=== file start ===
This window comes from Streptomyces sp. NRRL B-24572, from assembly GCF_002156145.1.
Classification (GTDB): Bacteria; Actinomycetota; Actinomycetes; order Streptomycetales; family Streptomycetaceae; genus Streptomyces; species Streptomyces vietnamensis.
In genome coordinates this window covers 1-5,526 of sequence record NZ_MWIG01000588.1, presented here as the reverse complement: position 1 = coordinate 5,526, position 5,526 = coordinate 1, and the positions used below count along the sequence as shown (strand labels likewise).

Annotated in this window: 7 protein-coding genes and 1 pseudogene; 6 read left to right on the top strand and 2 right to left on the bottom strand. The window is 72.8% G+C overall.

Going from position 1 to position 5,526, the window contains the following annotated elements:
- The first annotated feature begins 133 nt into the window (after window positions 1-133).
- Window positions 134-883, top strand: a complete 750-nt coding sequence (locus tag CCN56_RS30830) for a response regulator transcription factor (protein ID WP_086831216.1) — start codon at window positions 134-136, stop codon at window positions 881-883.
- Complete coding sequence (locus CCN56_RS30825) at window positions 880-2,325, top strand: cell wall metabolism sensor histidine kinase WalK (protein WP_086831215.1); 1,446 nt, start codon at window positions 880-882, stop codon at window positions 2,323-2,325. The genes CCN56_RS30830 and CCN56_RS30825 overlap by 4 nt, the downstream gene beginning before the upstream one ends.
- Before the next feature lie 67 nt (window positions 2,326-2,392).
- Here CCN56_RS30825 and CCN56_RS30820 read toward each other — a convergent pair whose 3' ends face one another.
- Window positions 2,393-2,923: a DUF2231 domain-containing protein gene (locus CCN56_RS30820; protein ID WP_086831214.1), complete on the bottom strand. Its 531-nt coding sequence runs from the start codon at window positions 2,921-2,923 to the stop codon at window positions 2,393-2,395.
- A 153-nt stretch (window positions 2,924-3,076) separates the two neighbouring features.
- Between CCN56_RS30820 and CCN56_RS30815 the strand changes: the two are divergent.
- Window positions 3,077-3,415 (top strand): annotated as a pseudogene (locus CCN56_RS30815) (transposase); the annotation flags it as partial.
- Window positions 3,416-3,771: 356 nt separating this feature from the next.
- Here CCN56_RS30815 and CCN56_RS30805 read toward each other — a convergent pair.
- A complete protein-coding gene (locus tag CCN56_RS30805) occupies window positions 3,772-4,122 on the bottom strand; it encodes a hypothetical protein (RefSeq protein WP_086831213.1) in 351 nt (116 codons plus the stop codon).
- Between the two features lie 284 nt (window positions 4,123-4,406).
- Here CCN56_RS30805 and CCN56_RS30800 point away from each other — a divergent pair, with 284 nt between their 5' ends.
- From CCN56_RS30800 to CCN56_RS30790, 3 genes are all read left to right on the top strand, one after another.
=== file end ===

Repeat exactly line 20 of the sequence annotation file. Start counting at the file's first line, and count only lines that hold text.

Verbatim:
- From CCN56_RS30800 to CCN56_RS30790, 3 genes are all read left to right on the top strand, one after another.